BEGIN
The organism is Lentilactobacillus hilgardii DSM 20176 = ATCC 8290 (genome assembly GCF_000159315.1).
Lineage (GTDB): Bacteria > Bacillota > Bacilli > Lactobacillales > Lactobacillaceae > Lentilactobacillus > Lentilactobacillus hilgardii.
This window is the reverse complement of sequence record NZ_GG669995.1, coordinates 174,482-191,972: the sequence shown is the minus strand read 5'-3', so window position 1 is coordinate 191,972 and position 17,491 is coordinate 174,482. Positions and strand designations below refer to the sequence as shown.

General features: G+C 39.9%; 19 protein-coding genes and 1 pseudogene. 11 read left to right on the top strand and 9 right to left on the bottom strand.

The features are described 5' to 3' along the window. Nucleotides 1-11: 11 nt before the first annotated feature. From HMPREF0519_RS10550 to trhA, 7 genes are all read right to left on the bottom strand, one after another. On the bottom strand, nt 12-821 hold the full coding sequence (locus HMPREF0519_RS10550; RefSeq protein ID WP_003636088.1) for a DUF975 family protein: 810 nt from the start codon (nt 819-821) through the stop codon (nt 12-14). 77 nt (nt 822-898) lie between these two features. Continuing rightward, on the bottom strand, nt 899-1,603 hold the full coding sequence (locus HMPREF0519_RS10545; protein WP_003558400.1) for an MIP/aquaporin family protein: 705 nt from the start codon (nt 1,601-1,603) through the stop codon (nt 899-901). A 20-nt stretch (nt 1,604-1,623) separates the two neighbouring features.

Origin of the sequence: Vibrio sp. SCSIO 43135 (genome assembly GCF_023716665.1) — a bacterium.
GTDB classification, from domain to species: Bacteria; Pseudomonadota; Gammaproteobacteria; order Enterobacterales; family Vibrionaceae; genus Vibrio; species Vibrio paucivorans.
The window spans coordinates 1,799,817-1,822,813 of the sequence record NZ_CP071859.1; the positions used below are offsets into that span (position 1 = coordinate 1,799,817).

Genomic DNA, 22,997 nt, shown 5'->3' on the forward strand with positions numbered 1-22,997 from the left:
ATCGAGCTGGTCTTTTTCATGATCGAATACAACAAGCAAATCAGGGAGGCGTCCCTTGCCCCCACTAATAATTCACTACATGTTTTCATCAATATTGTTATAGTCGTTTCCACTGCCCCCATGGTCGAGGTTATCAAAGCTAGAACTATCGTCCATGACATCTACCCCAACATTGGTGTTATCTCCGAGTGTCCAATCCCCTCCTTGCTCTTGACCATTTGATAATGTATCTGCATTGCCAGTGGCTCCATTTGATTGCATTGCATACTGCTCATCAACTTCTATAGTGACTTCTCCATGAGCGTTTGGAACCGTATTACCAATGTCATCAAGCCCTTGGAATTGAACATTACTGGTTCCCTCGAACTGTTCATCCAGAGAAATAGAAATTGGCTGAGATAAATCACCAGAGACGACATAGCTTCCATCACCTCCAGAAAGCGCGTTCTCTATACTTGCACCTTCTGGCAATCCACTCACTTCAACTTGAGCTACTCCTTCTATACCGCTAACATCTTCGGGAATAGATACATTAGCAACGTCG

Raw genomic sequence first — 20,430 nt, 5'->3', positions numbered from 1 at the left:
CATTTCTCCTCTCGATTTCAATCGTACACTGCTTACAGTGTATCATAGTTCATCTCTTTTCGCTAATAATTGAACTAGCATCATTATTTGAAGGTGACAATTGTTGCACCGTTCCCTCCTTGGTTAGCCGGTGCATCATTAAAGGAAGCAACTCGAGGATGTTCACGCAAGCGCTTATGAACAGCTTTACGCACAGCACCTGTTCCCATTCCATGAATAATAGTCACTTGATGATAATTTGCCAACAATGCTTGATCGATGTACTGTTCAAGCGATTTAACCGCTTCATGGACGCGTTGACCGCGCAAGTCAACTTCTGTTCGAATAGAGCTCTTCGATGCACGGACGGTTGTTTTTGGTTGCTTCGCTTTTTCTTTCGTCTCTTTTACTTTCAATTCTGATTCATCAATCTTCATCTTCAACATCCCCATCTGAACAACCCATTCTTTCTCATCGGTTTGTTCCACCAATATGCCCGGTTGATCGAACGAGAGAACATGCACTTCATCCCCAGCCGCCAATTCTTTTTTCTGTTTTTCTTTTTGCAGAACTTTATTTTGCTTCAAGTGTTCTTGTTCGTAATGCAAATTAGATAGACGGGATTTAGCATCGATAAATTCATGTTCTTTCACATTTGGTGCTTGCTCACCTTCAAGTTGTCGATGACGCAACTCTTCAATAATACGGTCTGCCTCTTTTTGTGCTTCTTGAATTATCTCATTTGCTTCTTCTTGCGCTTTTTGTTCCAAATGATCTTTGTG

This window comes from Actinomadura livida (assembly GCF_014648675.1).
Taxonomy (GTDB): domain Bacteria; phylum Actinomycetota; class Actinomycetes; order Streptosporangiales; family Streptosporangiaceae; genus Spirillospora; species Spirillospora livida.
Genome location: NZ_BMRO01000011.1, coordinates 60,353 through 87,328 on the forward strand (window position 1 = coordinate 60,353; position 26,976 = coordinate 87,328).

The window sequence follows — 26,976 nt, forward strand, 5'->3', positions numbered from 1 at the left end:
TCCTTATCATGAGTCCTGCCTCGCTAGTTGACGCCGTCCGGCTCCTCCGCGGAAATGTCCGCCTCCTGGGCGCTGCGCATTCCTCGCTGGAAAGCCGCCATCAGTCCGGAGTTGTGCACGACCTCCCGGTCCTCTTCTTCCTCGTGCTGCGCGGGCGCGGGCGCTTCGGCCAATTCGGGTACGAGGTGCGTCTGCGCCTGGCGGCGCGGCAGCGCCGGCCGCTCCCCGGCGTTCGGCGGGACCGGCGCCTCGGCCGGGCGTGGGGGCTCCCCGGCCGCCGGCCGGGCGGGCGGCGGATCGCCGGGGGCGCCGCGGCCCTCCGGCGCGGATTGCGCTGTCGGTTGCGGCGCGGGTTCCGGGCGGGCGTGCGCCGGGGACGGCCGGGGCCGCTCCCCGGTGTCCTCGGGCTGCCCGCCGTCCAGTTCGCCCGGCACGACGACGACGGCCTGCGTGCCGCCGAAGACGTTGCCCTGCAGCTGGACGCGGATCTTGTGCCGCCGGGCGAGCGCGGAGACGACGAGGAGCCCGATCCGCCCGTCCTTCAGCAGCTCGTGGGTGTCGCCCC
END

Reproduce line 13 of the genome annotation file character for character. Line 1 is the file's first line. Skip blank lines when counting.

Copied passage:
This window comes from Actinomadura livida (assembly GCF_014648675.1).